RIO DE JANEIRO, BRAZIL – Jair Bolsonaro (PSL) is working on changes to the Mais Médicos (More Doctors) program, which should include the reincorporation of Cuban professionals.
They had been disconnected in late 2018 with the termination of the agreement between Brazil and Cuba after Bolsonaro criticized their qualifications.
The government is expected to issue a provisional measure with the changes by August, as reported by newspaper O Estado de S. Paulo.
According to the plan, Cubans who have already worked for Mais Médicos could return to work in basic health care at the SUS (Unified Health System) for two years and, after that period, they would need to undergo a revalidation of their diploma.
After the Cubans left, the federal government has had difficulties filling vacancies with Brazilian doctors in remote regions, which has been the focus of the program since it was established in 2013.
Impoverished areas in large cities have also been experiencing difficulties.
The reincorporation of Cubans has been under study since March, according to Health Minister Luiz Henrique Mandetta, during a Senate hearing.
The portfolio is also studying an incentive scheme with different levels of remuneration in cities further away from large centers, in addition to incorporating the professional activity into a training program.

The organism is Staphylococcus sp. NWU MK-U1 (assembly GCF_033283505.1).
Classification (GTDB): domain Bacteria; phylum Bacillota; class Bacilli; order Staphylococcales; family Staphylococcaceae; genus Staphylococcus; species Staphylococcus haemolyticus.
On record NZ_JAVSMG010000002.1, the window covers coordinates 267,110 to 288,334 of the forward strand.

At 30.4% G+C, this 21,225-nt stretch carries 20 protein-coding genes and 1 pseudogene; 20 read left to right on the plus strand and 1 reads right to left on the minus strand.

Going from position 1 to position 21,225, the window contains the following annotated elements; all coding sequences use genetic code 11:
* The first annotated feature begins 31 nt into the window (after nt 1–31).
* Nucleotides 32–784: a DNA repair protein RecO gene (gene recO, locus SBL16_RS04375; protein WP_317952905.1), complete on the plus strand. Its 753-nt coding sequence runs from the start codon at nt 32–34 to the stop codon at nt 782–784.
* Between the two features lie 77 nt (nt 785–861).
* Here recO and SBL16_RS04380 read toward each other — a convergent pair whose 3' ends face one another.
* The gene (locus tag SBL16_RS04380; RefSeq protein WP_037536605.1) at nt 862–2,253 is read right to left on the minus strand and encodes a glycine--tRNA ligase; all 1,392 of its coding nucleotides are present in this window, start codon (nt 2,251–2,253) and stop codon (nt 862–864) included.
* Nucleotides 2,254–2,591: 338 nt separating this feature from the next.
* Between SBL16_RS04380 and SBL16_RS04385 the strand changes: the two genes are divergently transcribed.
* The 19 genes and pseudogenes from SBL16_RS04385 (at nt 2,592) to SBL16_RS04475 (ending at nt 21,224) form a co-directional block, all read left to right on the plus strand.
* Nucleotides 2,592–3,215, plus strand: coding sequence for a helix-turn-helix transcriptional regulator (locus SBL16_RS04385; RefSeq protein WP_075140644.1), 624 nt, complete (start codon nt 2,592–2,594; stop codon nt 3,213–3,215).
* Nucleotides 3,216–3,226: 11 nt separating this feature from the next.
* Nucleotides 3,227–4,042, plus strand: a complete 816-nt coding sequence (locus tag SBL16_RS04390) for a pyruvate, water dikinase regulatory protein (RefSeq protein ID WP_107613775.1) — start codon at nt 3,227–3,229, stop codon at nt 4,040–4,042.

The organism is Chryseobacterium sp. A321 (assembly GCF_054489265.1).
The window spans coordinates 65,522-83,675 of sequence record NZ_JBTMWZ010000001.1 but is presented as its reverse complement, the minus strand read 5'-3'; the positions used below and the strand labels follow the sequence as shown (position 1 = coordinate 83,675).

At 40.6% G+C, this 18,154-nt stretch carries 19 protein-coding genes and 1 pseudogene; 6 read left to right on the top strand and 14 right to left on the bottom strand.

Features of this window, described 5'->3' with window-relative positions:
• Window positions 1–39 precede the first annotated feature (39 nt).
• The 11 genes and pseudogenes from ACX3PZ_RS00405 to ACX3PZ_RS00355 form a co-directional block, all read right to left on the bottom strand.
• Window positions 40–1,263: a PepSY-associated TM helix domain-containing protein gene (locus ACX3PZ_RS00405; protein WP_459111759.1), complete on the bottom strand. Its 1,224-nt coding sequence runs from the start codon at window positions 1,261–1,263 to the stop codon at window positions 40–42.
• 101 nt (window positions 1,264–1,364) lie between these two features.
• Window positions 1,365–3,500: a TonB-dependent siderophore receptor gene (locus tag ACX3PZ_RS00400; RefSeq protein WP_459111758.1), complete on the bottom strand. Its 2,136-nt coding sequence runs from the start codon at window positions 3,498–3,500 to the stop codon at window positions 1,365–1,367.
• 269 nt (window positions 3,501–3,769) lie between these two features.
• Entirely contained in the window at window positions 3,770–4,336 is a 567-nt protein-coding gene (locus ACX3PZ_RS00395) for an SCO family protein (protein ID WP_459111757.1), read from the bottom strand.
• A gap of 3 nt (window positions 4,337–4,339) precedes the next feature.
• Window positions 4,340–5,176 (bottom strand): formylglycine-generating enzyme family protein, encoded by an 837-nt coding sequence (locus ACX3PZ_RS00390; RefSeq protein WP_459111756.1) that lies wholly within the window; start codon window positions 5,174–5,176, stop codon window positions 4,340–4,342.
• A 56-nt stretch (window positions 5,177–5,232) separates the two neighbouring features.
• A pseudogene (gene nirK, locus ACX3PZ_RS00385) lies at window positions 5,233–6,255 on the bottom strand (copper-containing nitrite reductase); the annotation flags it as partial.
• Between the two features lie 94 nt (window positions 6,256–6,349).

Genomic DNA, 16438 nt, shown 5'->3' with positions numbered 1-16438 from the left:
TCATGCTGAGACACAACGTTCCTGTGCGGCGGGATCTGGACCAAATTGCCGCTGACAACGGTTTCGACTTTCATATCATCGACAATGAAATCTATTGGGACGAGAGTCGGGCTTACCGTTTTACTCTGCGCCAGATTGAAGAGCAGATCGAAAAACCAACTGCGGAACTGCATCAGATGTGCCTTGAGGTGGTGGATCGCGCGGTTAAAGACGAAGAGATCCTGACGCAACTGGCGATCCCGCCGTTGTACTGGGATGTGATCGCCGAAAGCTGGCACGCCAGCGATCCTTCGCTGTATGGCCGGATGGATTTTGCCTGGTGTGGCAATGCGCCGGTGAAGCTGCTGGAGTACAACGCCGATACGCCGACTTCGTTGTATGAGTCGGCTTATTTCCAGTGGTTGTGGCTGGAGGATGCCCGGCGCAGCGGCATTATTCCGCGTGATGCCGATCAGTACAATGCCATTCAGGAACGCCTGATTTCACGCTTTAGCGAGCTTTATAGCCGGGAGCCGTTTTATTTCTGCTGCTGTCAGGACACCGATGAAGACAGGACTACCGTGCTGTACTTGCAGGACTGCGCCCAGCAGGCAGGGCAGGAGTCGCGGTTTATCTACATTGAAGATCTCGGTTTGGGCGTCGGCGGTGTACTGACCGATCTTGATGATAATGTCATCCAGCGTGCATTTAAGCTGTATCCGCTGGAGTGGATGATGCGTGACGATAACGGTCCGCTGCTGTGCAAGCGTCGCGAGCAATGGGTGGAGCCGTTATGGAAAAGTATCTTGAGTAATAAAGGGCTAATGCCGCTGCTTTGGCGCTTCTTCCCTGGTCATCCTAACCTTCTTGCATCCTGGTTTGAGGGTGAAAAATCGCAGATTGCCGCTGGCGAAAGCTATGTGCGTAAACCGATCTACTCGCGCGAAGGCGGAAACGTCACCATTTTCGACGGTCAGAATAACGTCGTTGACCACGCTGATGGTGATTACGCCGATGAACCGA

It is believed that some 2,000 professionals did not return to Cuba after the end of the bilateral cooperation agreement.
According to the Ministry of Health, there is action within the government to “assist the permanence of these professionals in the country and alternatives for exercising their profession.”
The government tried to fill the vacancies with Brazilian doctors trained in Brazil and abroad, but ensuring their permanence is challenging.
Approximately fifteen percent of Brazilians who joined Mais Médicos dropped out of the program in the first three months of the year.
The Ministry of Health started a selection process this week to fill 600 vacancies in the program which had not been filled by the call issued in May, with 2,149 openings.
The first stage was focused on professionals trained in Brazil, and now the vacancies are available for Brazilians who graduated abroad (without the need for the revalidation of their diploma in Brazil).